The fact that all four most common BC platforms are open-source is a major factor in their success. While HLF and Multichain can provide high scalability and authentication, Bitcoin can provide low levels of authentication and scalability, and Ethereum can provide medium levels of scalability and authentication. Both Bitcoin and Ethereum are linked to a 51% attack level, while this value is 33% for HLF and Multichain. The security level provided by Bitcoin and Ethereum is low since the data are accessible to the public; however, the level is medium for HLF and high for Multichain. The privacy level is high when using HLF and Multichain, but low for Ethereum and Bitcoin since there is no authentication applied and they are publicly accessible.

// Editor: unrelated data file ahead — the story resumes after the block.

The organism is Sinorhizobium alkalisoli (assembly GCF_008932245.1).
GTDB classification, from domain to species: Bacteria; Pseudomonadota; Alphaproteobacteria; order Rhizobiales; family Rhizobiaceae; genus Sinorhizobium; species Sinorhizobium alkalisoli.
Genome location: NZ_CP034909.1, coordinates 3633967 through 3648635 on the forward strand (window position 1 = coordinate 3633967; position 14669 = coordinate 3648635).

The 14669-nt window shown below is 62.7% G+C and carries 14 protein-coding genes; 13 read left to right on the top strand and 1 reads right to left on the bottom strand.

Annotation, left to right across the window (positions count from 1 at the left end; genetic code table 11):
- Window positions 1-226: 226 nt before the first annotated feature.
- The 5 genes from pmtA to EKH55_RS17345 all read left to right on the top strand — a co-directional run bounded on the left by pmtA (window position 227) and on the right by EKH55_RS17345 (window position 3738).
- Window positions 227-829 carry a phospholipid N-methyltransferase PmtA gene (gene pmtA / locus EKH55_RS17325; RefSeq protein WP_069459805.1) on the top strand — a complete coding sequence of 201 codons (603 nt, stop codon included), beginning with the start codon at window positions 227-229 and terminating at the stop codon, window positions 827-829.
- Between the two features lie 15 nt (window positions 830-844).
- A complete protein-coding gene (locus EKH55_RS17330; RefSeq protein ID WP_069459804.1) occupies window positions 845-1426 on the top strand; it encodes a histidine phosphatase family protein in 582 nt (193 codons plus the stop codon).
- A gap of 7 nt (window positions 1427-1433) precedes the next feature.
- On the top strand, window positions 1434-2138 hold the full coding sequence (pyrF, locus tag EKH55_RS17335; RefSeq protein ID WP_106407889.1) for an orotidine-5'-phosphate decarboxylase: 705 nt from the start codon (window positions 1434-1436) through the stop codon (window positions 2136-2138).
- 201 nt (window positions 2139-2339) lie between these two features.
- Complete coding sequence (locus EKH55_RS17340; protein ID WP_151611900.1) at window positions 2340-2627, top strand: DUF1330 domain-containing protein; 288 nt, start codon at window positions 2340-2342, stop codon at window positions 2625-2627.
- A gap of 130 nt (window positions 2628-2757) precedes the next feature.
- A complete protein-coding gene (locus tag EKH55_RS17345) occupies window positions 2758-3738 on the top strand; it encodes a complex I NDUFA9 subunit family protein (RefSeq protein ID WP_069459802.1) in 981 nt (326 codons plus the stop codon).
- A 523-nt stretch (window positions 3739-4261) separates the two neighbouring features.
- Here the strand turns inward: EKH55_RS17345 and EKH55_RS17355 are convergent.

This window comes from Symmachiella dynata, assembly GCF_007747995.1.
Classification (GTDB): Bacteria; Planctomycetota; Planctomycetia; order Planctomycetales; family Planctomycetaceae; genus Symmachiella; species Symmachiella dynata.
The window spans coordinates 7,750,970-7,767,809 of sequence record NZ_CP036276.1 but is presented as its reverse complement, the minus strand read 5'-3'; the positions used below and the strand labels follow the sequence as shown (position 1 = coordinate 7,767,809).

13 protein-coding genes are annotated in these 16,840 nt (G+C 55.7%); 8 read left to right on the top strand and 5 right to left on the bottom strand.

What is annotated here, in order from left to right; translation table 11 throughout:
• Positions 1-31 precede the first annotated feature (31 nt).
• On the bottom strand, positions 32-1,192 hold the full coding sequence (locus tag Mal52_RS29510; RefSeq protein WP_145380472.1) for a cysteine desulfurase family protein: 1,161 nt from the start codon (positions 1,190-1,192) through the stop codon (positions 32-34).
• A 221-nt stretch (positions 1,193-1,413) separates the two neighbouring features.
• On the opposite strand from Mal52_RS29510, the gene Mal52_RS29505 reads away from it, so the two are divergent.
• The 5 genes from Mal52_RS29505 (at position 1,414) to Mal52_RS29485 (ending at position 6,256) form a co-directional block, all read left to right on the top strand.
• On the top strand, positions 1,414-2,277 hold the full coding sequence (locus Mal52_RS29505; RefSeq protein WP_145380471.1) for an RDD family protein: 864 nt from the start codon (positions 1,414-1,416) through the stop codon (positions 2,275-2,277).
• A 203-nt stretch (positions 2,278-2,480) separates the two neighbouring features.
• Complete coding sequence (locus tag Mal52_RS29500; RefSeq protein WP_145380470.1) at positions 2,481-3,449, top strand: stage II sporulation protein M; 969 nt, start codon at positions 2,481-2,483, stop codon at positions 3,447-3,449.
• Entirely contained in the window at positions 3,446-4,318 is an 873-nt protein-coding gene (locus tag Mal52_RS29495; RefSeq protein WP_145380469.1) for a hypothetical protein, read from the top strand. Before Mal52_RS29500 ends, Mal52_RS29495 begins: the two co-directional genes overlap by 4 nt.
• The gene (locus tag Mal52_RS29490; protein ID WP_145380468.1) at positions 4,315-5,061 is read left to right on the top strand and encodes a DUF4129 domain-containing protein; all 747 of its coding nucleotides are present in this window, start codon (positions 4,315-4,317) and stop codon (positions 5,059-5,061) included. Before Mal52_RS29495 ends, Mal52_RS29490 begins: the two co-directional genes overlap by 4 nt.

This entry is adapted from the peer-reviewed paper 10.3390/fi14070216